Destruction of “sacred” in Nature
March 28th, 2023
Of all the problems I have with the majority of main world religions, that might at the first glance seem insignificant, but in the long run, it could be the worst thing that came from artificially created dogmas in Christianity, Islam and Judaism, and other religions as well — with only Shinto as an exception. Those religions got rid of something fundamental in worship and experience of spirituality — the understanding and belief and experience of the sacredness of nature.
Those religions put humans as rulers and not as a part of nature. Nature is there for us to exploit and use as we see fit. And boy — didn’t we go just go about it as heavy-handed brutes and barbarians obsessed only with profit we can get out of it. No regard for its current state and definitely no regard for the future — of nature itself and of our descendants and all the future generations. Religious tracts and preachers told us that we were the masters of plants and animals and applied master-like behavior to this relationship, forgetting that all relationships need to be partner-like.
The relationship between us and nature is an abusive one, and most religions provide an easy explanation for it — there is a creator who is responsible for making the world as it is, so no matter what we do somehow this creator will take care of all the destruction and will make it right again. We don't need to exercise caution or do anything inconvenient because we will be provided for as long as we pray and worship and pay hard money to preachers and politicians. And corporations — which are becoming more and more cult-like.
Not so long ago the relationship between people and nature was based on partnership and a harmonious understanding of our place in it. Of course — since the beginning of human consciousness we tried to gain and use from nature what we could for our benefit or just survival. But there was in all “pagan” religions deep awe and fear and a need for acceptance toward natural aspects surrounding people. Particular natural sites or animals were assigned a place in a pantheon of the spiritual world. There were sacred trees, forests, mountains, streams, rivers, lakes, and so on. Each with its either a benevolent or a demanding spirit — but even the scariest one could be easily bribed though by our prayers or offerings.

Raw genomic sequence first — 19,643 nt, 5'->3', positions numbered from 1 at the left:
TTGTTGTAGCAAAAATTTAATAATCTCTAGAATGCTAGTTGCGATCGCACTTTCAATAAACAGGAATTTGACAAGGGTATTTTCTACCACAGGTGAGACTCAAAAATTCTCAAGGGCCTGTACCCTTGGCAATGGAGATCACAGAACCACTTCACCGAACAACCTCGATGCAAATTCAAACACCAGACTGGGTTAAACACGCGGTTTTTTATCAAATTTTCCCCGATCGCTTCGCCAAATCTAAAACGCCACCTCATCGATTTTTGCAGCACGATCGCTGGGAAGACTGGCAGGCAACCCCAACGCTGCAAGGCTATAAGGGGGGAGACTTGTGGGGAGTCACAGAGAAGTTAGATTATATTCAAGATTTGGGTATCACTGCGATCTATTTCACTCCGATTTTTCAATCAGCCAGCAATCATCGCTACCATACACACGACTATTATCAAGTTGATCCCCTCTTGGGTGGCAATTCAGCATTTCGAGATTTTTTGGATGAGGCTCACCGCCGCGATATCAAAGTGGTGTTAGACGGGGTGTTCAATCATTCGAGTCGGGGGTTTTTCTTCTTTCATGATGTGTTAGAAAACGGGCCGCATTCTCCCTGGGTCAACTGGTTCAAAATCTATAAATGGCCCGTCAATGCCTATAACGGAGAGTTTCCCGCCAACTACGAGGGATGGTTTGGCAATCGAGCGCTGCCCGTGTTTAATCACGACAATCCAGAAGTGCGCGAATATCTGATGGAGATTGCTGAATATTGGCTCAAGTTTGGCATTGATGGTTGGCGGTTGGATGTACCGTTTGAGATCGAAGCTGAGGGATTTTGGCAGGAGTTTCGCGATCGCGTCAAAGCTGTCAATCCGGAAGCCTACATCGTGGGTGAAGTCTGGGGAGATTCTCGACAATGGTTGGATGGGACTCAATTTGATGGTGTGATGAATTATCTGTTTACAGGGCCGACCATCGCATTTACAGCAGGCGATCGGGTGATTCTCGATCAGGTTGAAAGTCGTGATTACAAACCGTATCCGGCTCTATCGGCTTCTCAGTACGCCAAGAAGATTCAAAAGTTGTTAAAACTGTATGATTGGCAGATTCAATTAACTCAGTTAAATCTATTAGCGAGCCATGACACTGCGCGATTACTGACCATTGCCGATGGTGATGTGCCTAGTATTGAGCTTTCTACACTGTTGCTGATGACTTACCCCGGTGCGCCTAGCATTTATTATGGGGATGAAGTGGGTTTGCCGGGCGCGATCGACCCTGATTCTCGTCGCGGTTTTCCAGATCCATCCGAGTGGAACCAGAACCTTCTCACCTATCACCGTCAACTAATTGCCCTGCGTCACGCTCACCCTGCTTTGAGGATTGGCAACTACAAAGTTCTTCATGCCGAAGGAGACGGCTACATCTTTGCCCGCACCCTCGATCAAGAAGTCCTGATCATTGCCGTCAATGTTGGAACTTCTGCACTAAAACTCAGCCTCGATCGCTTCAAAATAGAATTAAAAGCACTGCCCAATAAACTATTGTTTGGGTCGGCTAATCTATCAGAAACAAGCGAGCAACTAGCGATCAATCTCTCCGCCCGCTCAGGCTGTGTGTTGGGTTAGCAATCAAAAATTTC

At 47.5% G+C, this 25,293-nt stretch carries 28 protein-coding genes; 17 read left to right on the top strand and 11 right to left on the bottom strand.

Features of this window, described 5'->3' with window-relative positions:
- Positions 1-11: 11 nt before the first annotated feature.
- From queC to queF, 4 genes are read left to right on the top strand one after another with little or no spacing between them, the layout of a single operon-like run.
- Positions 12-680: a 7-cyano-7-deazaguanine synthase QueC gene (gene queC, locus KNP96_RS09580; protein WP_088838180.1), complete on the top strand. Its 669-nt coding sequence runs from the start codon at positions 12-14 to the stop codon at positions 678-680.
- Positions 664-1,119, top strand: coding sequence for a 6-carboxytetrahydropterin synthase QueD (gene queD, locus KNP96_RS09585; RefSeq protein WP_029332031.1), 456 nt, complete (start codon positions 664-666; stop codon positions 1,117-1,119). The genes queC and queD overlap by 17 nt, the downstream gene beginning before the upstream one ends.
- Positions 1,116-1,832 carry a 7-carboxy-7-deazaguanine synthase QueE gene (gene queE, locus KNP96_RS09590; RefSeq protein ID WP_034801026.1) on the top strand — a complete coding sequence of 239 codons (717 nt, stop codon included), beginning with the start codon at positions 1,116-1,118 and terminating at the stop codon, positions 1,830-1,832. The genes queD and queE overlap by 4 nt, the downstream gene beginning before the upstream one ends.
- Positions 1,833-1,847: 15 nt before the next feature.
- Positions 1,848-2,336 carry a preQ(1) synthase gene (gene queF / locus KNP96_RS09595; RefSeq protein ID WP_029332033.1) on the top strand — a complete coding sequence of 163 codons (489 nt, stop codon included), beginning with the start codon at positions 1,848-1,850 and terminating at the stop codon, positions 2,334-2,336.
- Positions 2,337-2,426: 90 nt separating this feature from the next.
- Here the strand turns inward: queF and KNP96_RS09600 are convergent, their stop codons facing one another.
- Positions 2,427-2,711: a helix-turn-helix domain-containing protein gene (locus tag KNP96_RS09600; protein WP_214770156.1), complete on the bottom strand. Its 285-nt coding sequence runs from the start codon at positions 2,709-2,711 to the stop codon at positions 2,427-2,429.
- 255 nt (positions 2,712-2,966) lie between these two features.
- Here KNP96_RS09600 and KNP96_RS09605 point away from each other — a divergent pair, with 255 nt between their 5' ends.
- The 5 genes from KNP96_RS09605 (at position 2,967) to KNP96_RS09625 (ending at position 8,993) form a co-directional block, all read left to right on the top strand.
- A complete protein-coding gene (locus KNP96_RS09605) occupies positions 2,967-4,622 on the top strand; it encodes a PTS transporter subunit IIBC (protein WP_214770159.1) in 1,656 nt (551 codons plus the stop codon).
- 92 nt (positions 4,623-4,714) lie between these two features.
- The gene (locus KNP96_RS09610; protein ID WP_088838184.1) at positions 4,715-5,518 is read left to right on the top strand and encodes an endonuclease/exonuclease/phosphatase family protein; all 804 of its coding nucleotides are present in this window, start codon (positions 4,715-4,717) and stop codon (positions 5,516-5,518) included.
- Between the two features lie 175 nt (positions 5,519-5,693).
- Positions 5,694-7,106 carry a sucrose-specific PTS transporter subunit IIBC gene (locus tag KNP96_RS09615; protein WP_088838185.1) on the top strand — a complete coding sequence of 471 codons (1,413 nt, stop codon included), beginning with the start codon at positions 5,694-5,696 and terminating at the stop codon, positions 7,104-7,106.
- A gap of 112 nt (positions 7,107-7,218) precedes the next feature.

I miss this relationship that was once universal and given just as a circle of seasonal changes with its rebirth, fruition, decay, and death. I do have my private places where I can feel the surrogate spirit of animism in trees and stones and streams. Those places are just mine, not for sharing or showing to anybody else — even in photos on here. Some I can visit within a quick afternoon walk, and some were left on another continent. No matter — I know that wherever I will find myself in life, I will find more of those sacred sites. And I will never accept any dogma that would ridicule or try to stop me from doing that. The “sacred” in nature is still there — no religion can destroy it, even if the participants are willing.